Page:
in Aerospace

Disabled woman learning to fly from hospital bed

Posted 25 January 2024

A 33-year-old woman from Hackney in London has practised flying on her computer from a hospital bed with Aerobility’s Virtual Aviation Experience (VAE).

Image courtesy Aerobility

Malky Padwa has completed virtual flying lessons while she recovered in hospital from major brain surgery, thanks to Aerobility’s revolutionary programme that enables flight in an aircraft simulator remotely while being trained by an instructor.

Malky has early onset generalised dystonia - a condition characterised by involuntary contraction of the muscles, tremors and other uncontrolled movements.

Despite living with this disability, flying has always been her dream and she completed a five hour flying scholarship with Aerobility in 2023.

The free Virtual Aviation Experience launched by Aerobility is funded by the UK Government and opens up the world of aviation to a community of people that might have previously felt it was not possible.

Aerobility is a UK Charity which changes lives by providing anyone, with any disability, access to the magic and wonder of flight.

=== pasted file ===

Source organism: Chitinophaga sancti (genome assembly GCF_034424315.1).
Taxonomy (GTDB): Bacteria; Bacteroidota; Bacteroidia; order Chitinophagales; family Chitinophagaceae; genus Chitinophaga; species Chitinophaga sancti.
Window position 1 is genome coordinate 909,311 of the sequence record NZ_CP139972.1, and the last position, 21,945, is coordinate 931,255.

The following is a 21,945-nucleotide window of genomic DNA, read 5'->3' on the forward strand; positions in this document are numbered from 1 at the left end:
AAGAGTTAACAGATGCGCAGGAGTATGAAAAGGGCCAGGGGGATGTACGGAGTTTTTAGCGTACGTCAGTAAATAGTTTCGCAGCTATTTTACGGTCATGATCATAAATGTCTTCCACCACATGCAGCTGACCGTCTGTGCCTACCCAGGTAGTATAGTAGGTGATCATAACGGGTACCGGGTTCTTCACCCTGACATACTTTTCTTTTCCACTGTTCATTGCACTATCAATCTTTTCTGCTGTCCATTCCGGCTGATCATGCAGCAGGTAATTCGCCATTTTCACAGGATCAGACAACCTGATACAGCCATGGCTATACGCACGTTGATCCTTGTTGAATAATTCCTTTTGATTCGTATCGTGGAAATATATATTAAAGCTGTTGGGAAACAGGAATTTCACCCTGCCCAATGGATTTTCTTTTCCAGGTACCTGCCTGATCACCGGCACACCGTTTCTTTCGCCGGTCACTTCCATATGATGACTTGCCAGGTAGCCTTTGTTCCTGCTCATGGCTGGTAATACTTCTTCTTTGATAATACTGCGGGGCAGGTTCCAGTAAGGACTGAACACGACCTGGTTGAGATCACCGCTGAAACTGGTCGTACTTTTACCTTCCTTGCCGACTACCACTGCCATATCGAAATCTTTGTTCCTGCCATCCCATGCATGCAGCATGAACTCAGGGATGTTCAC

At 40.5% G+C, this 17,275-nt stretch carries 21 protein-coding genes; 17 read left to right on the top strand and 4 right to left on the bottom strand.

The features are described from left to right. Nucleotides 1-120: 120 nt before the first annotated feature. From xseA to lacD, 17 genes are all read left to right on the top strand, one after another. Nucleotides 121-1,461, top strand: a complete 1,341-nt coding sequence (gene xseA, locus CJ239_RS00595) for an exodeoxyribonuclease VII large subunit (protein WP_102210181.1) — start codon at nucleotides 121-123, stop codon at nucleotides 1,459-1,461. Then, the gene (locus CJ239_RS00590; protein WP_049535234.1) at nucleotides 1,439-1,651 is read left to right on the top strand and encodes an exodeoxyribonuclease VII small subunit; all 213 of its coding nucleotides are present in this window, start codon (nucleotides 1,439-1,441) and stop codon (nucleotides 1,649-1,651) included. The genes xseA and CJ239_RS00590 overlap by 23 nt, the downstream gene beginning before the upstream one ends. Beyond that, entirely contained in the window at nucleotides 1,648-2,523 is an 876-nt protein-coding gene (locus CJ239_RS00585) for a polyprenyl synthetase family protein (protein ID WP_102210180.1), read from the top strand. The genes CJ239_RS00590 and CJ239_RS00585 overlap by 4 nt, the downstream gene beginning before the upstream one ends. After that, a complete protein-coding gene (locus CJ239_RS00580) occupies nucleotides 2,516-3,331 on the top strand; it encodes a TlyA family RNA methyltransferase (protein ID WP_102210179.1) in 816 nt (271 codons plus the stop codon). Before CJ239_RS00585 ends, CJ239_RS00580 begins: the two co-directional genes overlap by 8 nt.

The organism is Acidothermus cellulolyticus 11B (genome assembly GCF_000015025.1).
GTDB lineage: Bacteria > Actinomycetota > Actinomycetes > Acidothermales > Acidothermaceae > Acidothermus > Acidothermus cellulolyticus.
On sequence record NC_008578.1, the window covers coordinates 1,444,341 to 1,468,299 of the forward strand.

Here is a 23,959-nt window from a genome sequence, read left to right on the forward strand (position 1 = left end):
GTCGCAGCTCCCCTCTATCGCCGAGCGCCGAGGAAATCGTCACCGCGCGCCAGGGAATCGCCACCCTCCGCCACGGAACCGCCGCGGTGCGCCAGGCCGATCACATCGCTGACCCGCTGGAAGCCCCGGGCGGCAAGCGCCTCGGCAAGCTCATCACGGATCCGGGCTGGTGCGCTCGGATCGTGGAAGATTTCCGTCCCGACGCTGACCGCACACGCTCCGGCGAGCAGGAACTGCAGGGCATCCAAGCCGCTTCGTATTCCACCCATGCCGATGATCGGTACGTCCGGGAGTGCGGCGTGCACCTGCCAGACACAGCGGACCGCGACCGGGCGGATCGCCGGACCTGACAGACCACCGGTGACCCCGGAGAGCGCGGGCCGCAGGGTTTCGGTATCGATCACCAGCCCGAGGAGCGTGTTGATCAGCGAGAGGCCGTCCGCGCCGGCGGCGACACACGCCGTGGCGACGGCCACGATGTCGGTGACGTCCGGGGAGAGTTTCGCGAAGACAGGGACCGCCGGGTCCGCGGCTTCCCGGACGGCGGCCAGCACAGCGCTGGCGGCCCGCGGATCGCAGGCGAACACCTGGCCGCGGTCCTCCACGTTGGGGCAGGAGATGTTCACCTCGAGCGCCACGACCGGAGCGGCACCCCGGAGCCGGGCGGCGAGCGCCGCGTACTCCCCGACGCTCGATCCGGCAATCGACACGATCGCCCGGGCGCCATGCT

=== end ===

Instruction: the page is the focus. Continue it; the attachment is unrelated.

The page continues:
Malky underwent major brain surgery that has resulted in prolonged hospital stay, but she was determined not to give up on her passion of earning her Private Pilot Licence; and as soon as her condition stabilised sufficiently, has been studying and practising her flying from her hospital bed.

Although Malky has eight hours actual flying experience, the Virtual Aviation Experience is designed even for beginners who have never flown before. Everyone with a disability who has dreamed of experiencing the freedom of the skies can now do so from their home for free with VAE.



Malky said: “A lot of attention and detail has gone into this programme, making sure everything is explained really well and presented in a way that is easy to understand. The course is an amazing opportunity to be able to practise and perfect what I already know. I am extremely grateful to have been given this opportunity.”

Mike Miller-Smith, CEO of Aerobility, said: “The Virtual Aviation Experience is the merger of flight school and simulator and delivers it to any disabled person throughout the UK through their computer. The programme helps us support those disabled people who are unable to make it to our centres at Blackbushe Airport and Tatenhill Airfield.

“It also provides a realistic introduction to piloting one of Aerobility’s aircraft, so should the bug take hold, VAE flyers will have a head-start when coming to fly with us for real.”

The courses are led by Aerobility pilots, volunteers and flight instructors and are free of charge for those who get a place. The courses are for adults and children aged 12 and above. Applicants should be able to control a computer.

“I really encourage anyone with a disability who has dreamed of flying a plane to apply for one of the VAE places - it could change your life.”

Anyone with a disability over the age of 12 can apply to the free VAE course at: www.aerobility.com/vae-application

 

 

 

 

 

 


 

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